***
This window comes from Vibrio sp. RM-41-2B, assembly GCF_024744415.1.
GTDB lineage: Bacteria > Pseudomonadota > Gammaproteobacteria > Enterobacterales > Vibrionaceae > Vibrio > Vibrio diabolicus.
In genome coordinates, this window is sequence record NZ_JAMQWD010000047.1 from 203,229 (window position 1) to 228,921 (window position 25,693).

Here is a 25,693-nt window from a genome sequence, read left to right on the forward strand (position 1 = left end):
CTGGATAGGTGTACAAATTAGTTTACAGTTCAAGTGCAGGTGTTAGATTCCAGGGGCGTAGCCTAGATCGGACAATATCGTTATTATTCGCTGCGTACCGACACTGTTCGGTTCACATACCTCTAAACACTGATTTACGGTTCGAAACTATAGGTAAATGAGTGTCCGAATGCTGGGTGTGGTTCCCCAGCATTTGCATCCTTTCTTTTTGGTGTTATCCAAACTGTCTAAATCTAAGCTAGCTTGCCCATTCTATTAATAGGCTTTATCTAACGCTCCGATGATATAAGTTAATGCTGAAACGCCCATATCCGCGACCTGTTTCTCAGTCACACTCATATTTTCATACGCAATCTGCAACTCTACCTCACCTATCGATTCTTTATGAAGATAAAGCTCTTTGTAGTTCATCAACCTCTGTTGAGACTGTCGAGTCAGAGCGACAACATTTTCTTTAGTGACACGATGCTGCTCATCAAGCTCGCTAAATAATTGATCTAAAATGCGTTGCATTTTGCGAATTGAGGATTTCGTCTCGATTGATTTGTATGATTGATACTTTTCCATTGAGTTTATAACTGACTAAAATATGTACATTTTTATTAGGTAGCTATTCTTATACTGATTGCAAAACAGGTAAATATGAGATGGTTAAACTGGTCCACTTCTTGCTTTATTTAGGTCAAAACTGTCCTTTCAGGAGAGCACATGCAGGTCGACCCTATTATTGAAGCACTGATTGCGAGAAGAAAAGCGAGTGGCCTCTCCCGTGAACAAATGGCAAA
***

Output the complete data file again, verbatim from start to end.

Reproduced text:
This window comes from Vibrio sp. RM-41-2B, assembly GCF_024744415.1.
GTDB lineage: Bacteria > Pseudomonadota > Gammaproteobacteria > Enterobacterales > Vibrionaceae > Vibrio > Vibrio diabolicus.
In genome coordinates, this window is sequence record NZ_JAMQWD010000047.1 from 203,229 (window position 1) to 228,921 (window position 25,693).

Here is a 25,693-nt window from a genome sequence, read left to right on the forward strand (position 1 = left end):
CTGGATAGGTGTACAAATTAGTTTACAGTTCAAGTGCAGGTGTTAGATTCCAGGGGCGTAGCCTAGATCGGACAATATCGTTATTATTCGCTGCGTACCGACACTGTTCGGTTCACATACCTCTAAACACTGATTTACGGTTCGAAACTATAGGTAAATGAGTGTCCGAATGCTGGGTGTGGTTCCCCAGCATTTGCATCCTTTCTTTTTGGTGTTATCCAAACTGTCTAAATCTAAGCTAGCTTGCCCATTCTATTAATAGGCTTTATCTAACGCTCCGATGATATAAGTTAATGCTGAAACGCCCATATCCGCGACCTGTTTCTCAGTCACACTCATATTTTCATACGCAATCTGCAACTCTACCTCACCTATCGATTCTTTATGAAGATAAAGCTCTTTGTAGTTCATCAACCTCTGTTGAGACTGTCGAGTCAGAGCGACAACATTTTCTTTAGTGACACGATGCTGCTCATCAAGCTCGCTAAATAATTGATCTAAAATGCGTTGCATTTTGCGAATTGAGGATTTCGTCTCGATTGATTTGTATGATTGATACTTTTCCATTGAGTTTATAACTGACTAAAATATGTACATTTTTATTAGGTAGCTATTCTTATACTGATTGCAAAACAGGTAAATATGAGATGGTTAAACTGGTCCACTTCTTGCTTTATTTAGGTCAAAACTGTCCTTTCAGGAGAGCACATGCAGGTCGACCCTATTATTGAAGCACTGATTGCGAGAAGAAAAGCGAGTGGCCTCTCCCGTGAACAAATGGCAAA